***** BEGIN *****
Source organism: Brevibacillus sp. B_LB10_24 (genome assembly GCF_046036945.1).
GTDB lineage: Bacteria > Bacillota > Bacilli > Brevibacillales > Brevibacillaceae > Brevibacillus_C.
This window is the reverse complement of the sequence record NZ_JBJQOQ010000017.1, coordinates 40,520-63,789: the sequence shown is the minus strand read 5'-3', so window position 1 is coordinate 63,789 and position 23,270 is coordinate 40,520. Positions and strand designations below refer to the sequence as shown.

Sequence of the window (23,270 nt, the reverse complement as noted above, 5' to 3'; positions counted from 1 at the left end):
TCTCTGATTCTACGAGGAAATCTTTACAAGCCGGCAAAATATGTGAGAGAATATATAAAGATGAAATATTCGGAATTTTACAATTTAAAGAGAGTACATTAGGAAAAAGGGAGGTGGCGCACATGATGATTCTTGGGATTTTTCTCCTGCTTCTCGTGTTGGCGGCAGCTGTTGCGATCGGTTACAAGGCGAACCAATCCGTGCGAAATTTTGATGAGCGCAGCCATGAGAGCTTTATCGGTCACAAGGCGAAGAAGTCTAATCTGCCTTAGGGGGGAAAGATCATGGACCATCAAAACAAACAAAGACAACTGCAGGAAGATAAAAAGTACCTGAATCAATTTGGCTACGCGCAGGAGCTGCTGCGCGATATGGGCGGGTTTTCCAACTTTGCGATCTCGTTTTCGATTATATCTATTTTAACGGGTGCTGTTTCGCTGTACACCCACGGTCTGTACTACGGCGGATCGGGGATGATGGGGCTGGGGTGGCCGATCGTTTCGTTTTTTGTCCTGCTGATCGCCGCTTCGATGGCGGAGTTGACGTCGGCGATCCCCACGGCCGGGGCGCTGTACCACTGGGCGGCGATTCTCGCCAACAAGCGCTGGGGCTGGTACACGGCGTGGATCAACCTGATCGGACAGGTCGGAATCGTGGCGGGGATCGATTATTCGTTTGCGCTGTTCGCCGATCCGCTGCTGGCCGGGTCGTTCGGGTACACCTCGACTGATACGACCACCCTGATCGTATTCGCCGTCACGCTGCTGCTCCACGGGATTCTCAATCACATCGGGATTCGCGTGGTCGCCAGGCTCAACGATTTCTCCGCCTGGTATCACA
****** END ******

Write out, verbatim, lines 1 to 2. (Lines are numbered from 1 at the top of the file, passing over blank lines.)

Source organism: Brevibacillus sp. B_LB10_24 (genome assembly GCF_046036945.1).
GTDB lineage: Bacteria > Bacillota > Bacilli > Brevibacillales > Brevibacillaceae > Brevibacillus_C.